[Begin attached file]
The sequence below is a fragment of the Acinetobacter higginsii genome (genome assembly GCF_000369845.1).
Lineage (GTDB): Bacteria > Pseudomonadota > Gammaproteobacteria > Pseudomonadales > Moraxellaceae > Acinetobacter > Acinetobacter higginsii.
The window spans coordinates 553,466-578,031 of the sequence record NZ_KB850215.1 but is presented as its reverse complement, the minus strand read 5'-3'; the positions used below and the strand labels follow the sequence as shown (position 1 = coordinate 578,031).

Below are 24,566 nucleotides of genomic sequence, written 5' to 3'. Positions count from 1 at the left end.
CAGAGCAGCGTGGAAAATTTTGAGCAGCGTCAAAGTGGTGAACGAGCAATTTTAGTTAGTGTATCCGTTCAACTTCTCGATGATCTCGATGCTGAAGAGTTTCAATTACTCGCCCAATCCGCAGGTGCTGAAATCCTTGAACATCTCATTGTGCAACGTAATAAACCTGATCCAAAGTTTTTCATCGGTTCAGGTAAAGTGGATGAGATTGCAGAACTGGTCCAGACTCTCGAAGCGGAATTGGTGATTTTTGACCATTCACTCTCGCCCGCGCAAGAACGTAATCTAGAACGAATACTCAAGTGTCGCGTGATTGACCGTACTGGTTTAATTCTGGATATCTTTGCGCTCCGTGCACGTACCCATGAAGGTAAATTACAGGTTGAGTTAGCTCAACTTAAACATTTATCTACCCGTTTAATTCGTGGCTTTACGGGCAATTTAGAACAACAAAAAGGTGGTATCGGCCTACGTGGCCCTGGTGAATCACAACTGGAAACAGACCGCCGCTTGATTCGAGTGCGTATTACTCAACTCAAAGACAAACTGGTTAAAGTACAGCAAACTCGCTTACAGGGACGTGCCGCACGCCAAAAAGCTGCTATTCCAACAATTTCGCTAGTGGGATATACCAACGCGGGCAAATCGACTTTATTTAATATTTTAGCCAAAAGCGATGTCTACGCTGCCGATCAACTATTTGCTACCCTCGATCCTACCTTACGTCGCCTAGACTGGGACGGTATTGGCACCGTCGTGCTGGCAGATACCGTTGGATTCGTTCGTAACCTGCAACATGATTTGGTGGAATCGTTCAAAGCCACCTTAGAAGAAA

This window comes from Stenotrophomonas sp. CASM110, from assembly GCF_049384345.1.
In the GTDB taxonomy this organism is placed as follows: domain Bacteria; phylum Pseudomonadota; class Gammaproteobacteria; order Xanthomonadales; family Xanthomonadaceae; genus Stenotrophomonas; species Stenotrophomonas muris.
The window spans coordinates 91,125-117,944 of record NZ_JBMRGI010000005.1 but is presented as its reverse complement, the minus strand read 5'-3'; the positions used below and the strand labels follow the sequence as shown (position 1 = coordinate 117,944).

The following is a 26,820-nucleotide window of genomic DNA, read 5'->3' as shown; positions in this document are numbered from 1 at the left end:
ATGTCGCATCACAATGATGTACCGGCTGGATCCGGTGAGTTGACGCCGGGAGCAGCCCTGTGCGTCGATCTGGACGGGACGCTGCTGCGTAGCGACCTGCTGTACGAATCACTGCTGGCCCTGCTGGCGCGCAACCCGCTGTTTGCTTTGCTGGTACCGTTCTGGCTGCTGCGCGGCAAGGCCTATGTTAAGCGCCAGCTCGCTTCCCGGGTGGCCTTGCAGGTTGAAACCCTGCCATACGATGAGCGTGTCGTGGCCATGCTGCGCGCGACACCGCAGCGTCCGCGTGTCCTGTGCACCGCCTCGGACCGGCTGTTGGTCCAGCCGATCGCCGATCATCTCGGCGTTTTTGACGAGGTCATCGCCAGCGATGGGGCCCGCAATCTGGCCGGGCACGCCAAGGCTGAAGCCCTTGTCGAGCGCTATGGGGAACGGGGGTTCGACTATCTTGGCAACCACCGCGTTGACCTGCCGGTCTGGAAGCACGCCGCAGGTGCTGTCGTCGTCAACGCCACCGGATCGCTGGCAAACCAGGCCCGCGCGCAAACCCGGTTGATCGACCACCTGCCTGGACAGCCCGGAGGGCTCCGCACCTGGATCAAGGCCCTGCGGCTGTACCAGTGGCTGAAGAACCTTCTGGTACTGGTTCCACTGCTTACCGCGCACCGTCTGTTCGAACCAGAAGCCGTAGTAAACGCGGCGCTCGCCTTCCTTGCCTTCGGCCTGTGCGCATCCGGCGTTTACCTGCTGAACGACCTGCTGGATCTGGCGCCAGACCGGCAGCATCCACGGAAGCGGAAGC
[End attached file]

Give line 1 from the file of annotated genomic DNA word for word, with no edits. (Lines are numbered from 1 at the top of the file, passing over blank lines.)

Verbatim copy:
The sequence below is a fragment of the Acinetobacter higginsii genome (genome assembly GCF_000369845.1).